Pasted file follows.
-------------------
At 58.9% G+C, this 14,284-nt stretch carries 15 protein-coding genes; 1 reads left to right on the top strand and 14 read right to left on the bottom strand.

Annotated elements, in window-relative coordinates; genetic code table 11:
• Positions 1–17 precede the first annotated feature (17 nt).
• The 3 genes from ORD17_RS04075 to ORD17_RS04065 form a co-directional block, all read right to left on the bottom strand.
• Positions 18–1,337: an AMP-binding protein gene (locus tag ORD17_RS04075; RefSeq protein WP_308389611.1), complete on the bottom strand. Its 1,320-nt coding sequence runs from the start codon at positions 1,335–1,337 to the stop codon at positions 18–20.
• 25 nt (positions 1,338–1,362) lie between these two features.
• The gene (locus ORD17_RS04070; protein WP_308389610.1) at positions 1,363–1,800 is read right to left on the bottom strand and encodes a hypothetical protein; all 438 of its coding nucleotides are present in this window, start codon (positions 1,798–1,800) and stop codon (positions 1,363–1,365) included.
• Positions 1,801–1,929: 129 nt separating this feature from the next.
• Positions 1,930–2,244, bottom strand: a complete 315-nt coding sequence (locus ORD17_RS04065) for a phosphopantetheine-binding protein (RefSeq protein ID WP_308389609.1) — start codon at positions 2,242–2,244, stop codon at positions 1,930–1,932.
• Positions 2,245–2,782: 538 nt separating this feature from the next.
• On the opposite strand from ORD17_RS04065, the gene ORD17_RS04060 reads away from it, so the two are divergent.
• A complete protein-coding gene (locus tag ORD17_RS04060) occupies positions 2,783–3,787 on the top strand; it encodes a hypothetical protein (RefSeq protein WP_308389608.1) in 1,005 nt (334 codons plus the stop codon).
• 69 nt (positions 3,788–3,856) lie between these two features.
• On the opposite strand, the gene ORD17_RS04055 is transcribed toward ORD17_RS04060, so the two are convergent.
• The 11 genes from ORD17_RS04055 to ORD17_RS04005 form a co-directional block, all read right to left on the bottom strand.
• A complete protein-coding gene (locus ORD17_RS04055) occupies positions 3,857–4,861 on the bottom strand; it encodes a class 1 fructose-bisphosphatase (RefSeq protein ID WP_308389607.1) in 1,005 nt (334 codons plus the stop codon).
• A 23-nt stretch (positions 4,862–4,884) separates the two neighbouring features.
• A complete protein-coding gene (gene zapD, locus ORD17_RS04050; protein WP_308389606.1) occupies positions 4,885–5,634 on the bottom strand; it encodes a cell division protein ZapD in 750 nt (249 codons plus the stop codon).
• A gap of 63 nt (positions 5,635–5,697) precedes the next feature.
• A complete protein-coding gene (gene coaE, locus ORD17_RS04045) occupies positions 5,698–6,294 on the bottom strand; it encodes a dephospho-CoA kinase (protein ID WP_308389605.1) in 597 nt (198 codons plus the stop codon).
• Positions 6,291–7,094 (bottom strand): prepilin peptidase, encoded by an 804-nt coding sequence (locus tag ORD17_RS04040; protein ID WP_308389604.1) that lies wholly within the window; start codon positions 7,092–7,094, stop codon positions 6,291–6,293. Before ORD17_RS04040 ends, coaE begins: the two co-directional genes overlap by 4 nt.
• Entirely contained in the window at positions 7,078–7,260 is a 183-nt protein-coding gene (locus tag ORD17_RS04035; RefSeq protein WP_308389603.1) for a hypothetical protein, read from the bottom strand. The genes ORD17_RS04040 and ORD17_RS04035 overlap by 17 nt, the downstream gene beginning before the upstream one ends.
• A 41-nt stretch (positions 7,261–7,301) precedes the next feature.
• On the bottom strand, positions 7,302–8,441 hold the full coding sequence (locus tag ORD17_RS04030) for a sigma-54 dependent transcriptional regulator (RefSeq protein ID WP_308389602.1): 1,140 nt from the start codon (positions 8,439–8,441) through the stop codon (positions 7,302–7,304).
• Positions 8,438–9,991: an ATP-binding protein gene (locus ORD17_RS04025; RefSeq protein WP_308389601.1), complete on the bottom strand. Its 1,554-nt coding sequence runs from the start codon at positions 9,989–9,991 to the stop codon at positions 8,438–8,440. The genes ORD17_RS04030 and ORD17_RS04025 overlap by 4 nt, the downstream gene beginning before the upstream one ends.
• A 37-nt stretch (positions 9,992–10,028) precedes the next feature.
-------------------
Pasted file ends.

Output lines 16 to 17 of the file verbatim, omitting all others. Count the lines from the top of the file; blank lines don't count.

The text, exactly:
• A complete protein-coding gene (locus ORD17_RS04055) occupies positions 3,857–4,861 on the bottom strand; it encodes a class 1 fructose-bisphosphatase (RefSeq protein ID WP_308389607.1) in 1,005 nt (334 codons plus the stop codon).
• A 23-nt stretch (positions 4,862–4,884) separates the two neighbouring features.